Cover for ANDREWS: To Tell a Free Story: The First Century of Afro-American Autobiography, 1760-1865. Click for larger image

To Tell a Free Story

The First Century of Afro-American Autobiography, 1760-1865

To Tell A Free Story traces in unprecedented detail the history of black America's most innovative literary tradition -- the autobiography -- from its beginnings to the end of the slavery era.

"This book is superb in so many ways that I really don't know where to begin my praises. It will be the book-of-the-year in Afro-American literary studies."--Robert B. Stepto, author of From Behind the Veil: A Study of Afro-American Narrative

"Andrews treats early Afro-American autobiography in greater detail, with more theoretical acumen, and with a finer literary tact, sensitivity, and intelligence than any other single critic. It is a first-rate work which, among a host of other virtues, is distinguished by it's stylistic clarity and grace."--James Olney, author of Metaphors of the Self: The Meaning of Autobiography

"A forceful and remarkable volume. [To Tell A Free Story] looks at a century of black-American autobiography in a fashion and with a sensitivity no one before Andrews has revealed; it is enriched by scholarly intelligence and integrity, and it should stand as a landmark in both American literary studies and black studies."--Russell C. Brignano, American Literature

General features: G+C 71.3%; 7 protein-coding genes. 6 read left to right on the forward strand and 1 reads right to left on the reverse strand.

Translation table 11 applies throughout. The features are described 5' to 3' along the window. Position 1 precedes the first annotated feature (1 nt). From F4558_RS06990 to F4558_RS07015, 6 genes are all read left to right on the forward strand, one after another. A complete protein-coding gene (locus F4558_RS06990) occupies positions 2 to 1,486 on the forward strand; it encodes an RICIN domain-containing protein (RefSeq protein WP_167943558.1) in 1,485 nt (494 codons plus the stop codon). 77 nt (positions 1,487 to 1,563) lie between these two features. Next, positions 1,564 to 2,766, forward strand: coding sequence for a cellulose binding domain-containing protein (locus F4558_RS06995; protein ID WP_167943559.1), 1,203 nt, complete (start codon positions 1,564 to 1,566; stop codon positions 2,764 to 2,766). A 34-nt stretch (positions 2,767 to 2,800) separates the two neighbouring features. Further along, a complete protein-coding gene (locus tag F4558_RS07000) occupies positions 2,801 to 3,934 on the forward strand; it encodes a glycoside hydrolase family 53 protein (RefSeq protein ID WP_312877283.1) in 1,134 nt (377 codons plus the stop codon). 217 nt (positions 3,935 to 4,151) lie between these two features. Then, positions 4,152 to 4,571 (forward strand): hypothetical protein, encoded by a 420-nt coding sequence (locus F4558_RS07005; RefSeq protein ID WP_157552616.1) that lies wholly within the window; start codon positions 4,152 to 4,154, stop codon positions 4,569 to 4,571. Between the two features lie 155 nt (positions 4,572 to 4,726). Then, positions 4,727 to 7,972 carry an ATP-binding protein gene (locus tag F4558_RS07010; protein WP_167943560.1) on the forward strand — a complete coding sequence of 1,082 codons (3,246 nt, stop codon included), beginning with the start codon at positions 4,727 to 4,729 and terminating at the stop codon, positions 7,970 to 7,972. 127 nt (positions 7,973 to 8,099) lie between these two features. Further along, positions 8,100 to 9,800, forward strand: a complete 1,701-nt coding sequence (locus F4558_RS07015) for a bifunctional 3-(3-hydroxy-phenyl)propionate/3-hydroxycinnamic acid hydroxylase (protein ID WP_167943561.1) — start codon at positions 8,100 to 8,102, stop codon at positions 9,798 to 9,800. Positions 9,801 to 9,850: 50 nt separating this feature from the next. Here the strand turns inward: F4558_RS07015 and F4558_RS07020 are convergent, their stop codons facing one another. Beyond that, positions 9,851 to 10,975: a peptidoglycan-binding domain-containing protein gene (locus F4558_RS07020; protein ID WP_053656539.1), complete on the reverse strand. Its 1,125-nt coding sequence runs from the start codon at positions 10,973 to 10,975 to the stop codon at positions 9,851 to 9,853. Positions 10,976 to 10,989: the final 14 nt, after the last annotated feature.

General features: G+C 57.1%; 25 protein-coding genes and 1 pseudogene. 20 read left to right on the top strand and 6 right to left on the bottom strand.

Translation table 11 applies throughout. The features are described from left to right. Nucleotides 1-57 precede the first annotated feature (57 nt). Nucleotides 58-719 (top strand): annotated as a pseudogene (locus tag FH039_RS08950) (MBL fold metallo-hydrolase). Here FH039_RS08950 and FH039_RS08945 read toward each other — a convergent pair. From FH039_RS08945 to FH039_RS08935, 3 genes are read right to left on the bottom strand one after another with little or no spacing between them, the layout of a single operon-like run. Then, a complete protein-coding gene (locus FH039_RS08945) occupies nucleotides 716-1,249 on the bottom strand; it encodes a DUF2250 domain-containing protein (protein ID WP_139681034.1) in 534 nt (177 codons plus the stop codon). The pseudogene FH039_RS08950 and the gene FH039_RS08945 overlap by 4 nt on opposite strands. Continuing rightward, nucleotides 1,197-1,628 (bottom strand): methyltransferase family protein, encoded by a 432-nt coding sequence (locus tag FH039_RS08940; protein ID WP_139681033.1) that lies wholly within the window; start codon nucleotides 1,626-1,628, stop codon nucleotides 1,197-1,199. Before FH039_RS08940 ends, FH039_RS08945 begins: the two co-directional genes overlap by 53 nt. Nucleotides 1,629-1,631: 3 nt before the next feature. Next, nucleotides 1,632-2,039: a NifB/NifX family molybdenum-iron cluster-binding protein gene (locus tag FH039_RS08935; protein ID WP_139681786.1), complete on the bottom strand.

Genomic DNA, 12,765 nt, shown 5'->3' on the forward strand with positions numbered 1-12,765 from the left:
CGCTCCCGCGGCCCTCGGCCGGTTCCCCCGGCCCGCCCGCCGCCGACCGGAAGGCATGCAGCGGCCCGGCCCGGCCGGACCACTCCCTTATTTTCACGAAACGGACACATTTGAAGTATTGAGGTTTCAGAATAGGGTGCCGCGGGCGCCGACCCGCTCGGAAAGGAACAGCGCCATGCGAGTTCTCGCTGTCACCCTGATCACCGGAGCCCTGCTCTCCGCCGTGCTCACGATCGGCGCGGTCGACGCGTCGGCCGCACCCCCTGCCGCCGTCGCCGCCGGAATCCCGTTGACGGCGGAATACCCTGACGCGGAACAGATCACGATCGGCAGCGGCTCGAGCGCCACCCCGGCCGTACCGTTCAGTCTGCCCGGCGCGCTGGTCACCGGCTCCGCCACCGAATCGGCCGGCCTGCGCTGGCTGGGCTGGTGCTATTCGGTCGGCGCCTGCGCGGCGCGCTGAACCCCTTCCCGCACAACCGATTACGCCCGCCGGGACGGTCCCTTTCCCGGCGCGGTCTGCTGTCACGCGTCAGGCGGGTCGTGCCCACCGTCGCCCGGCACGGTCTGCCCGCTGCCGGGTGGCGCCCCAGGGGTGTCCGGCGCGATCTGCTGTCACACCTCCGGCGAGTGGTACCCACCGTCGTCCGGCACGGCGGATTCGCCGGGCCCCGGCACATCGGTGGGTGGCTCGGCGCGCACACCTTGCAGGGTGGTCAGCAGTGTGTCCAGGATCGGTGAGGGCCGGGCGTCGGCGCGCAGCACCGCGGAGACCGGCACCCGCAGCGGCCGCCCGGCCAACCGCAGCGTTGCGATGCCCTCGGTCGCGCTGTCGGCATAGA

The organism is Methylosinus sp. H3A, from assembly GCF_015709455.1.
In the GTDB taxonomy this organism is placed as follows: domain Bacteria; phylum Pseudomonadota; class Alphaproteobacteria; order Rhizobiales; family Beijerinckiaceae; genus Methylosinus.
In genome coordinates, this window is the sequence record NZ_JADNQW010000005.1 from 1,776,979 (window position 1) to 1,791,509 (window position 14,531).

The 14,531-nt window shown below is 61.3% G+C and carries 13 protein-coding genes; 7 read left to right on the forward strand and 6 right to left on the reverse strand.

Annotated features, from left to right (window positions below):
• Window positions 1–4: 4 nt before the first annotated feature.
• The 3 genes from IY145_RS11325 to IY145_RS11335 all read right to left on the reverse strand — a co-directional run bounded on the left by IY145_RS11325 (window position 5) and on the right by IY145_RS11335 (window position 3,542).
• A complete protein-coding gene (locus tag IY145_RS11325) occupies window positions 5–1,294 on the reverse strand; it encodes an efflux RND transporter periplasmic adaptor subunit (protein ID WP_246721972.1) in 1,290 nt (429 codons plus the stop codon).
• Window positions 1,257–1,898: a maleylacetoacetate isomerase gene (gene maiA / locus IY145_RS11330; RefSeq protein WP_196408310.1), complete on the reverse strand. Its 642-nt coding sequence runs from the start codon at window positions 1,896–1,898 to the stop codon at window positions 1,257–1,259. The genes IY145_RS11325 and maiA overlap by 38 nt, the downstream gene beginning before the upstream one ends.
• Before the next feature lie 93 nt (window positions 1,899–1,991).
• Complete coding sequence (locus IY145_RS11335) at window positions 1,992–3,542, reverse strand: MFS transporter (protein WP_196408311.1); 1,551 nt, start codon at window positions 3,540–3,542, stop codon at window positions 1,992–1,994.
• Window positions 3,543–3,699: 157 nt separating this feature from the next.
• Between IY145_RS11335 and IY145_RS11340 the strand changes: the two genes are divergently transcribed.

"To Tell a Free Story imaginatively combines literary criticism, anthropological theory, and history to provide a detailed, nuanced, and persuasive reading of Afro-American autobiography from its origins in the eighteenth century through emancipation."--Julius S. Scott, Journal of Southern History

William L. Andrews, a native Virginian, is professor of English at the University of Wisconsin at Madison. He is the author of The Literary Career of Charles W. Chesnutt, and the editor of Literary Romanticism in America, Critical Essays on W.E. B. DuBois, Sisters of the Spirit: Three Black Women's Autobiographies of the Nineteenth Century, and a new edition of My Bondage and My Freedom (forthcoming from Illinois in 1987).

To order online:
http://www.press.uillinois.edu/books/catalog/82mmr5qh9780252060335.html

To order by phone:
(800) 621-2736 (USA/Canada)
(773) 702-7000 (International)

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